National Academy of Sciences Calls on Congress to End Moratorium that Hurts U.S.

December 18, 1998

In a move that will help America’s troubled fishing industry, a National Academy of Sciences panel today recommended that Congress lift a 1996 moratorium on individual fishing quotas, allowing regional fishery management councils to use modern market mechanisms to preserve US fisheries. The Environmental Defense Fund (EDF) supports transferable fishing quotas, under which an annual total allowable catch is divided into individual fishing quotas and distributed to fishermen, who may then enter and leave the fishery, or adjust their individual catch by buying and selling quota shares.

“Congress tied the hands of fishery managers two years ago when it put the moratorium in place. Today a panel of top experts told Congress to end the moratorium and save America’s fishing industry,” said Doug Hopkins, an EDF senior attorney. “EDF joins the Academy in calling on Congress to lift the moratorium and let regional fishery management councils get back to work. The nation’s fishery management councils urgently need this new tool to solve the problems of overfishing, overcapitalization and fish stock depletion. In too many fishing communities, old-style fishery management has failed, creating severe economic hardships and devastating social and ecological disruptions.”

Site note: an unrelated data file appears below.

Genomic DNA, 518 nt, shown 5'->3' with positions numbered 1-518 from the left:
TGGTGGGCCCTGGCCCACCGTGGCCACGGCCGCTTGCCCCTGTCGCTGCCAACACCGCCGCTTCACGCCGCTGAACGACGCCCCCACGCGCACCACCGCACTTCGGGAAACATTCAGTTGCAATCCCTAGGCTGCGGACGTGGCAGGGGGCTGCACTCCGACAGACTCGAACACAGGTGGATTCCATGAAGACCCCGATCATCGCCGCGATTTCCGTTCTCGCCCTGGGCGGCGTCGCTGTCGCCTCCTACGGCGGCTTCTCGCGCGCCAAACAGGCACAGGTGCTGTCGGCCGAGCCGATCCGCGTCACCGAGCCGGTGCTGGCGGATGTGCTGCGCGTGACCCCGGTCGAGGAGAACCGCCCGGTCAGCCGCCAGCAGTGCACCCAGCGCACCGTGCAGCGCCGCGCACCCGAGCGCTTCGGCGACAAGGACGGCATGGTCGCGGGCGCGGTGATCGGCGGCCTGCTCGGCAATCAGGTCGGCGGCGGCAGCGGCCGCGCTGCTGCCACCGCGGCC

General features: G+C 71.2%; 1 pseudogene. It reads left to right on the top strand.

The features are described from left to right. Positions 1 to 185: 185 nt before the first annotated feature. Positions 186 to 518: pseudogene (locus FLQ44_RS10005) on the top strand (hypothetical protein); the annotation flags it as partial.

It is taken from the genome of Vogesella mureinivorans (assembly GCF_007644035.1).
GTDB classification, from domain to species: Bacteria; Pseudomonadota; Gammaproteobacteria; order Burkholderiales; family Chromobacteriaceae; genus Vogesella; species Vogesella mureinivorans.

“Current fishery management is a maze of confusing regulations that create many destructive economic incentives,” said Pete Emerson, an EDF senior economist. “But transferable fishing quotas give each fisherman a direct economic stake in the long term sustainability of the fishery. As initially lower catch levels allow depleted fish stocks to gradually rebuild, the value of transferable fishing quotas rises, reflecting a healthy fishery which can sustain higher catch levels, longer seasons and better fishing jobs.”

“Transferable fishing quotas can help eliminate ecologically destructive fishing practices,” said EDF senior scientist Rod Fujita. “They should bring an end to the ruinous ‘derby’ seasons ? some as short as only a few days a year ? that are common in many overcapitalized fisheries where too many boats are chasing too few fish. By spreading their fishing over a long season and matching their vessel size and gear to their quota, fishermen can reduce the incidental killing of non-targeted species and will have the time to use fishing gear and techniques that are less habitat-destructive.”

Congress passed the 1996 moratorium in response to questions about the potential social and economic effects of transferable fishing quotas. The Academy’s report recommends several responsible approaches, strongly endorsed by EDF, to assure transferable fishing quota plans are developed in an equitable and fair manner.